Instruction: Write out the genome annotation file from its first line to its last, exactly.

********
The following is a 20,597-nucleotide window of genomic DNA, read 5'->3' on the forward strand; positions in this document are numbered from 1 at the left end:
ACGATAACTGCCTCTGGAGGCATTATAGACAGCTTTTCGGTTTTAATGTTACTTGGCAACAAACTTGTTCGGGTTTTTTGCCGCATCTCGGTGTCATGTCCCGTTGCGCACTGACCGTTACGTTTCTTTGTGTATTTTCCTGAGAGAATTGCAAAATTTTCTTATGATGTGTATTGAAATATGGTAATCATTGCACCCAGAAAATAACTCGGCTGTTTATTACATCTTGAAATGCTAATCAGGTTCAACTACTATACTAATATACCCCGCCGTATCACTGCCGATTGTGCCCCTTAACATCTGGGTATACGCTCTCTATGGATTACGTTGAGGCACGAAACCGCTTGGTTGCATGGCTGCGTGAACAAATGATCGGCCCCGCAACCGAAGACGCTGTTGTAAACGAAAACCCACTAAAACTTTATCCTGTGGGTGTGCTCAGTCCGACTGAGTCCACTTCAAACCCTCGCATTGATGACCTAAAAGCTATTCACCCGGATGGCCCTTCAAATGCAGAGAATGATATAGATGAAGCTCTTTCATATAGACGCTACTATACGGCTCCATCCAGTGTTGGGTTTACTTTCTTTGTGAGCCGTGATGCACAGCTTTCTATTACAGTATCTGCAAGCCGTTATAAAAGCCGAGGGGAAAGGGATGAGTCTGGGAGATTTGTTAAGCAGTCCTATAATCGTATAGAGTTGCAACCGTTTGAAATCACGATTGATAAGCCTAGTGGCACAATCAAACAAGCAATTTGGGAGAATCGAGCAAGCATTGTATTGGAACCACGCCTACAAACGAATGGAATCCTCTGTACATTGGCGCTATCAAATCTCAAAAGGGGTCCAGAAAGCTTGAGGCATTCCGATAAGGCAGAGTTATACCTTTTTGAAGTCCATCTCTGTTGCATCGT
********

The following is a 20,597-nucleotide window of genomic DNA, read 5'->3' on the forward strand; positions in this document are numbered from 1 at the left end:
ACGATAACTGCCTCTGGAGGCATTATAGACAGCTTTTCGGTTTTAATGTTACTTGGCAACAAACTTGTTCGGGTTTTTTGCCGCATCTCGGTGTCATGTCCCGTTGCGCACTGACCGTTACGTTTCTTTGTGTATTTTCCTGAGAGAATTGCAAAATTTTCTTATGATGTGTATTGAAATATGGTAATCATTGCACCCAGAAAATAACTCGGCTGTTTATTACATCTTGAAATGCTAATCAGGTTCAACTACTATACTAATATACCCCGCCGTATCACTGCCGATTGTGCCCCTTAACATCTGGGTATACGCTCTCTATGGATTACGTTGAGGCACGAAACCGCTTGGTTGCATGGCTGCGTGAACAAATGATCGGCCCCGCAACCGAAGACGCTGTTGTAAACGAAAACCCACTAAAACTTTATCCTGTGGGTGTGCTCAGTCCGACTGAGTCCACTTCAAACCCTCGCATTGATGACCTAAAAGCTATTCACCCGGATGGCCCTTCAAATGCAGAGAATGATATAGATGAAGCTCTTTCATATAGACGCTACTATACGGCTCCATCCAGTGTTGGGTTTACTTTCTTTGTGAGCCGTGATGCACAGCTTTCTATTACAGTATCTGCAAGCCGTTATAAAAGCCGAGGGGAAAGGGATGAGTCTGGGAGATTTGTTAAGCAGTCCTATAATCGTATAGAGTTGCAACCGTTTGAAATCACGATTGATAAGCCTAGTGGCACAATCAAACAAGCAATTTGGGAGAATCGAGCAAGCATTGTATTGGAACCACGCCTACAAACGAATGGAATCCTCTGTACATTGGCGCTATCAAATCTCAAAAGGGGTCCAGAAAGCTTGAGGCATTCCGATAAGGCAGAGTTATACCTTTTTGAAGTCCATCTCTGTTGCATCGT